this is of course, lim­ited to a 32-bit sys­tem. On a 64-bit sys­tem, the small­est ref­er­ence type instance will take up 24 bytes of memory!



The rea­son for this is due to the way .Net objects are laid out in mem­ory where you have:

  • 4 bytes for Object Header Word;
  • 4 bytes for Method Table Pointer; and
  • min of 4 bytes for instance fields

When your class has only a byte field it’ll still take up 4 bytes of space for instance fields because objects have to align with 4-byte mul­ti­ples. Even when your class has no instance fields, it’ll still take up 4 bytes. There­fore, on a 32-bit sys­tem, the small­est ref­er­ence type instance will be 12 bytes.

On a 64-bit sys­tem, a word is 8 bytes instead of 4, and objects are aligned to the near­est 8-byte mul­ti­ple, so the small­est ref­er­ence type instance in this case will be 24 bytes.

side­bar : The Object Header Word and Method Table Pointer are used by the JIT and CLR. The book goes into a lot of detail on the struc­ture and pur­pose of these, which for this blog post we’ll ignore. If you’re inter­ested in learn­ing more about them, go buy the book, it’ll be money well spent.


Ref­er­ence vs Value Type

There are plenty to talk about when it comes to ref­er­ence vs value type, including:

  • stack vs heap allocation;
  • default equal­ity seman­tics, i.e. compare-by-ref vs compare-by-value;
  • pass-by-value vs pass-by-ref;

For the pur­pose of this post let’s focus on how they dif­fer in terms of mem­ory con­sump­tion and cache friend­li­ness when you have a large array of each.

Mem­ory Consumption

Sup­pose you have a Point2D class with only X and Y inte­ger fields, each instance of this type will occupy a total of 16 bytes (includ­ing 8 bytes for X and Y) in the heap. Tak­ing into account a 4 byte ref­er­ence pointer (again, on a 32-bit sys­tem), it brings our total invest­ment per instance of Point2D type to 20 bytes!

If you have an array with 10M instances of Point2D then you’ll have com­mit­ted 190MB of mem­ory for this array!

On the other hand, if Point2D was a value type then each instance would only take up 8 bytes for the X and Y val­ues, and they’ll be tightly packed into the array with­out each need­ing an addi­tional 4 bytes for ref­er­ence pointer. Over­all the amount of mem­ory you’re com­mit­ting to this array would drop to 76MB.

Cache Friend­li­ness

Whilst there are no inher­ent dif­fer­ences in the speed of access­ing stack vs heap allo­cated mem­ory (they are just dif­fer­ent ranges of addresses in the vir­tual mem­ory after all) there are a num­ber of performance-related considerations.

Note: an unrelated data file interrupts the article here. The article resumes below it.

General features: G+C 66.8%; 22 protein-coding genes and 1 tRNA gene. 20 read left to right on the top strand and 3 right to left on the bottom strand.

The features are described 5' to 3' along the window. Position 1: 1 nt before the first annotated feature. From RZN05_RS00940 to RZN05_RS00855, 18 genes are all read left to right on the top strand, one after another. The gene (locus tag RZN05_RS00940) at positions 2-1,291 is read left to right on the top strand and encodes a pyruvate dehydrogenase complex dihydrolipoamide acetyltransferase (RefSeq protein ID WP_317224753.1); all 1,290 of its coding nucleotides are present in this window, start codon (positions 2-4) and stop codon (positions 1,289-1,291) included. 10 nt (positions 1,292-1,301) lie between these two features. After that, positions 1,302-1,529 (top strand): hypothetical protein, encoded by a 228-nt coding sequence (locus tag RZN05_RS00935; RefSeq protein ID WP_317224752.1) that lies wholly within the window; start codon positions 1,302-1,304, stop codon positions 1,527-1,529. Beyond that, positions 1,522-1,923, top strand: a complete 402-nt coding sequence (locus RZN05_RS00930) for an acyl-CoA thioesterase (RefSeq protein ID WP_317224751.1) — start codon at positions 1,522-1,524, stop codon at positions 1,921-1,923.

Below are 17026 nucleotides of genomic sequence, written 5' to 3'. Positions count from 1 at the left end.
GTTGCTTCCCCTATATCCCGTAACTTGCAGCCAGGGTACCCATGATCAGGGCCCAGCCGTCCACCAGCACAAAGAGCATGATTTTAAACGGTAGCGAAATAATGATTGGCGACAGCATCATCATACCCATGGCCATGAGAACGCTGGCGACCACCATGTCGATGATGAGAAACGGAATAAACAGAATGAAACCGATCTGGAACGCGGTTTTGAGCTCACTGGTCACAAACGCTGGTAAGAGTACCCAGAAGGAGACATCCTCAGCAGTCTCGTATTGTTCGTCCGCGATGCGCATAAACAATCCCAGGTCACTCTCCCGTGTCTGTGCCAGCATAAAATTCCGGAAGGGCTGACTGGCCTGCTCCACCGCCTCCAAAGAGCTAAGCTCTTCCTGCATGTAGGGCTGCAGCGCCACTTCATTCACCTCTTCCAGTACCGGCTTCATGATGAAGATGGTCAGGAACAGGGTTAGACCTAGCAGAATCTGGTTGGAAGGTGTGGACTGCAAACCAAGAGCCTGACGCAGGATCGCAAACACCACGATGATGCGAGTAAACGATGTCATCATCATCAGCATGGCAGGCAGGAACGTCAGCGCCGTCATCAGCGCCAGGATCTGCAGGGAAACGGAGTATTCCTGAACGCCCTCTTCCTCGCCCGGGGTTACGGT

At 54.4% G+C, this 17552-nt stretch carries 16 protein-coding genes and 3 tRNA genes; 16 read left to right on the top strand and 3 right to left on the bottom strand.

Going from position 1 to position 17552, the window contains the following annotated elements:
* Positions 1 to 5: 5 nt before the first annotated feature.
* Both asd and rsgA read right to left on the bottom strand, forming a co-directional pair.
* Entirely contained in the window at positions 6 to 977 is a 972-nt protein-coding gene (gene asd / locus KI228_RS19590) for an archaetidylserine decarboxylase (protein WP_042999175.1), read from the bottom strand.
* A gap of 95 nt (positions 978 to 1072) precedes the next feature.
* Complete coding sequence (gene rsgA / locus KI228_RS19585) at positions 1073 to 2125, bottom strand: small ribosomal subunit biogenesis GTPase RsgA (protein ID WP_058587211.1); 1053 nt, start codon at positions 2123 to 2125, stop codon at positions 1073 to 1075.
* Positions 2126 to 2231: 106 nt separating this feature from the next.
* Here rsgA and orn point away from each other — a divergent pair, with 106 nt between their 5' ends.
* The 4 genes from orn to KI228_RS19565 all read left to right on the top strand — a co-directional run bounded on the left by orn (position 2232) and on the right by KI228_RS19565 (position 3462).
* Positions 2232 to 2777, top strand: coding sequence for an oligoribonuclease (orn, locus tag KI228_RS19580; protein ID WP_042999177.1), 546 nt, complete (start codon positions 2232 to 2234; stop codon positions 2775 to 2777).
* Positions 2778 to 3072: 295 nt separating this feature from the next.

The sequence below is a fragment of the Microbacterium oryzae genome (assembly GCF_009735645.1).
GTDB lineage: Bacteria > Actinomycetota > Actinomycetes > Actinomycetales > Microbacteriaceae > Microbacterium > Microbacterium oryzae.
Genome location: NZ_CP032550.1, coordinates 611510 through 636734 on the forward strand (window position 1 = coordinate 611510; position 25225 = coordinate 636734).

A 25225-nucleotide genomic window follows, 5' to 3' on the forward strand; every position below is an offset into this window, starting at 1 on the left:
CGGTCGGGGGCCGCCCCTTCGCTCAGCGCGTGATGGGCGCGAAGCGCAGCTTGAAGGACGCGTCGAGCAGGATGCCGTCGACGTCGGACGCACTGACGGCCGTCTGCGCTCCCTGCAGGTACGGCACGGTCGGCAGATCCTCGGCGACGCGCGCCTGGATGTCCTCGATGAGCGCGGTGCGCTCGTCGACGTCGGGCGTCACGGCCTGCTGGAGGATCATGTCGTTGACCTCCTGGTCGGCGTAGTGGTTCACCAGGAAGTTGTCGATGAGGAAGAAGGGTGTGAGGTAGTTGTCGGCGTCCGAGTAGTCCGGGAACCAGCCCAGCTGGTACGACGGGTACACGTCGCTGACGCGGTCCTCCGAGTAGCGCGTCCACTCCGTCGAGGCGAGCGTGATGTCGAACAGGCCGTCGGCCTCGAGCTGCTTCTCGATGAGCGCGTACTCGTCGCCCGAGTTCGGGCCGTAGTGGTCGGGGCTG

Stack allo­cated mem­ory does not incur GC overhead

The stack is self-managed in the sense that when you leave a scope you just move the pointer back to the pre­vi­ous posi­tion and you’d have “deal­lo­cated” the pre­vi­ously allo­cated memory.

With heap allo­cated mem­ory you incur the over­head of a rather sophis­ti­cated gen­er­a­tional GC, which as part of a col­lec­tion needs to move sur­viv­ing objects around to com­pact the mem­ory space (which becomes more and more expen­sive as you move from gen 0 to 2).

side­bar : I remem­ber read­ing a post a few years ago that dis­cussed how the Stack­Over­flow guys went through their entire code­base and con­verted as many classes to struct as they can in order to reduce the amount of latency spikes on their servers due to GC pauses. Whilst I’m not advo­cat­ing for you to do the same, just to illus­trate that GC pauses is a com­mon prob­lem on web servers. The Back­ground GC mode intro­duced in recent .Net releases would have reduced the fre­quency of these pauses but sen­si­ble uses of value types would still help in this regard.

On the stack, tem­po­ral local­ity implies spa­tial local­ity and tem­po­ral access locality

This means that, objects that are allo­cated close together in time are also stored close together in space. Fur­ther more, objects allo­cated close in time (e.g. inside the same method) are also likely to be used close together.

Both spa­tial and tem­po­ral access local­ity plays nicely with how the cache works (i.e. fewer cache misses) and how OS pag­ing works (i.e. fewer vir­tual mem­ory swaps).

On the stack, mem­ory den­sity is higher

Since value types don’t have the over­heads with ref­er­ence types — Object Header Word and Method Table Pointer — so you’re able to pack more objects in the same amount of memory.

Higher mem­ory den­sity leads to bet­ter per­for­mance because it means fewer fetches from memory.

On mod­ern hard­ware, the entire thread stack can fit into CPU cache